TALLAHASSEE, Fla. – A federal judge in Tampa granted Florida’s motion for a preliminary injunction Friday against the Centers for Disease Control and Prevention’s no sail order that has shut down the cruise industry for more than a year due to the COVID-9 pandemic.
The CDC issued a series of no-sail orders in early 2020 in response to the coronavirus pandemic. Cruise lines are beginning to test sailing under rules from the CDC.
Celebrity Cruises will sail out of Port Everglades in Fort Lauderdale at the end of June, according to a tweet by the cruise line.
Florida Attorney General Ashley Moody, backed by Gov. Ron DeSantis, filed the lawsuit in April challenging restrictions that idled the industry after outbreaks aboard ships early in the pandemic in 2020.
Florida and the CDC were ordered to enter mediation but those negotiations failed last week after reaching an impasse, according to court filings.
On Friday, U.S. District Judge Steven Merryday granted the preliminary injunction in a 124-page ruling.
“This order finds that Florida is highly likely to prevail on the merits of the claim that CDC’s conditional sailing order and the implementing orders exceed the authority delegated to the CDC,” Merryday wrote.
Merryday delayed the effect of his order until just after midnight on July 18, after that the CDC no-sail order will be a “recommendation” or “guideline,” according to court documents.
“Today’s ruling is a victory for the hardworking Floridians whose livelihoods depend on the cruise industry. The federal government does not, nor should it ever, have the authority to single out and lock down an entire industry indefinitely,” Moody said in a statement. “I am excited to see the cruise industry get sailing again, and proud to stand with Governor Ron DeSantis against illegal federal overreach and draconian lockdown measures.”
The CDC can appeal and has until July 2 to propose a narrower injunction permitting cruise ships to sail. If the CDC responds, Florida has seven days to respond to its proposal and the parties will resume mediation.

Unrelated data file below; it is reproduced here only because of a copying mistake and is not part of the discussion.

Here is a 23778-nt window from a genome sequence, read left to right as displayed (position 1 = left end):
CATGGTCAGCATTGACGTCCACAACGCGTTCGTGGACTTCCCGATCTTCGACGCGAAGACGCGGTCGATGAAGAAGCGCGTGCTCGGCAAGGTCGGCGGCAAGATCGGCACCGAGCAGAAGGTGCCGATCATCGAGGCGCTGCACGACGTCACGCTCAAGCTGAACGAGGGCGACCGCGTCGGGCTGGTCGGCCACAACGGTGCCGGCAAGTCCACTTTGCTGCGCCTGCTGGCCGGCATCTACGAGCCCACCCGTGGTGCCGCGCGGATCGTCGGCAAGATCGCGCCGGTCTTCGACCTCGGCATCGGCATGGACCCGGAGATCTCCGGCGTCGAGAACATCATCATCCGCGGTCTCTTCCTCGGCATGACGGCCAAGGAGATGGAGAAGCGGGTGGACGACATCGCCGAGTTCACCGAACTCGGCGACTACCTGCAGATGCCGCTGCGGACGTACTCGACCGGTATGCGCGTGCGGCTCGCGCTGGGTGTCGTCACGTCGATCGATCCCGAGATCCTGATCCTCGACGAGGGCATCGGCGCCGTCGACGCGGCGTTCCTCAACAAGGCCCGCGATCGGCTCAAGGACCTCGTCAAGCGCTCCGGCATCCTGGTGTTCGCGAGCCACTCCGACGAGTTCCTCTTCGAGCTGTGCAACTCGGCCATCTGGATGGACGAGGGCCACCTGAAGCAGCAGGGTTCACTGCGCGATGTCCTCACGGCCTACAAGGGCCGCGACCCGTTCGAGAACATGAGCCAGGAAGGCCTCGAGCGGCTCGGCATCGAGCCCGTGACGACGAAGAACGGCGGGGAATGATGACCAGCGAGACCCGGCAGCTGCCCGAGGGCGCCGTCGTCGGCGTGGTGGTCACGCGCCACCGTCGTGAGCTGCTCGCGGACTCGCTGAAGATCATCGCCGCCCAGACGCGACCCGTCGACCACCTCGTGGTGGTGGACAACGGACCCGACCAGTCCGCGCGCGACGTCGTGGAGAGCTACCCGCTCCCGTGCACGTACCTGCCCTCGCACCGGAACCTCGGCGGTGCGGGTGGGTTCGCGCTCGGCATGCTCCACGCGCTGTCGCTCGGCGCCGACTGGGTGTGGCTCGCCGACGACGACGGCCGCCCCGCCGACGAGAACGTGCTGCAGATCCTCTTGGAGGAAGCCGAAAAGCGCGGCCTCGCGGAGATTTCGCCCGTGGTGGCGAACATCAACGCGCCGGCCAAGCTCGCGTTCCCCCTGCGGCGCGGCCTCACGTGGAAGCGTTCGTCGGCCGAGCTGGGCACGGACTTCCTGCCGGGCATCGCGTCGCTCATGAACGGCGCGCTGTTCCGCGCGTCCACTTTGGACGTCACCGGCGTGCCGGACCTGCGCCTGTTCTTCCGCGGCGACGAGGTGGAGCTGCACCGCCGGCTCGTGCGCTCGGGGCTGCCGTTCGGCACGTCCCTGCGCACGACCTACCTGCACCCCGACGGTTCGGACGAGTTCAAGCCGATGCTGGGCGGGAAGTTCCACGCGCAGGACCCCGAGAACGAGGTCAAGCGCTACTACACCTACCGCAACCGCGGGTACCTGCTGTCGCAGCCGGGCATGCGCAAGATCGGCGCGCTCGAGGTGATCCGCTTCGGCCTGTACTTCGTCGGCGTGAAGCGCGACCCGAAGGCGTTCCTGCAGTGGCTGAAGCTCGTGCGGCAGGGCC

“The CDC has been wrong all along, and they knew it,” DeSantis said in a statement. “The CDC and the Biden Administration concocted a plan to sink the cruise industry, hiding behind bureaucratic delay and lawsuits. Today, we are securing this victory for Florida families, for the cruise industry, and for every state that wants to preserve its rights in the face of unprecedented federal overreach.”
Laziza Lambert, spokeswoman for the Cruise Lines International Association, said the trade group was reviewing the ruling and what it means for resuming cruises from U.S. ports. Carnival Corp. said it too was reviewing the decision.
“The health and safety of cruise passengers, crew and the communities we visit remains the top priority for CLIA cruise line members, and cruise ships are well on their way to offering the traveling public a high level of COVID-19 mitigation,” Lambert said in a statement.
Cruise lines such as Royal Caribbean have been gearing up to return to sailing under the CDC’s four-part framework. Merryday’s decision means the CDC can’t enforce those rules for Florida-based ships and that they would merely be considered nonbinding recommendations or guidelines.
As far as the ban on vaccine passports by DeSantis, cruisel ines like Royal Carribean have found a way around that.
The cruise line said passengers 16 and up who can’t prove their vaccine status will have to pay $136 to get a COVID test, and those who refuse will get their money back.
The Associated Press contributed to this report.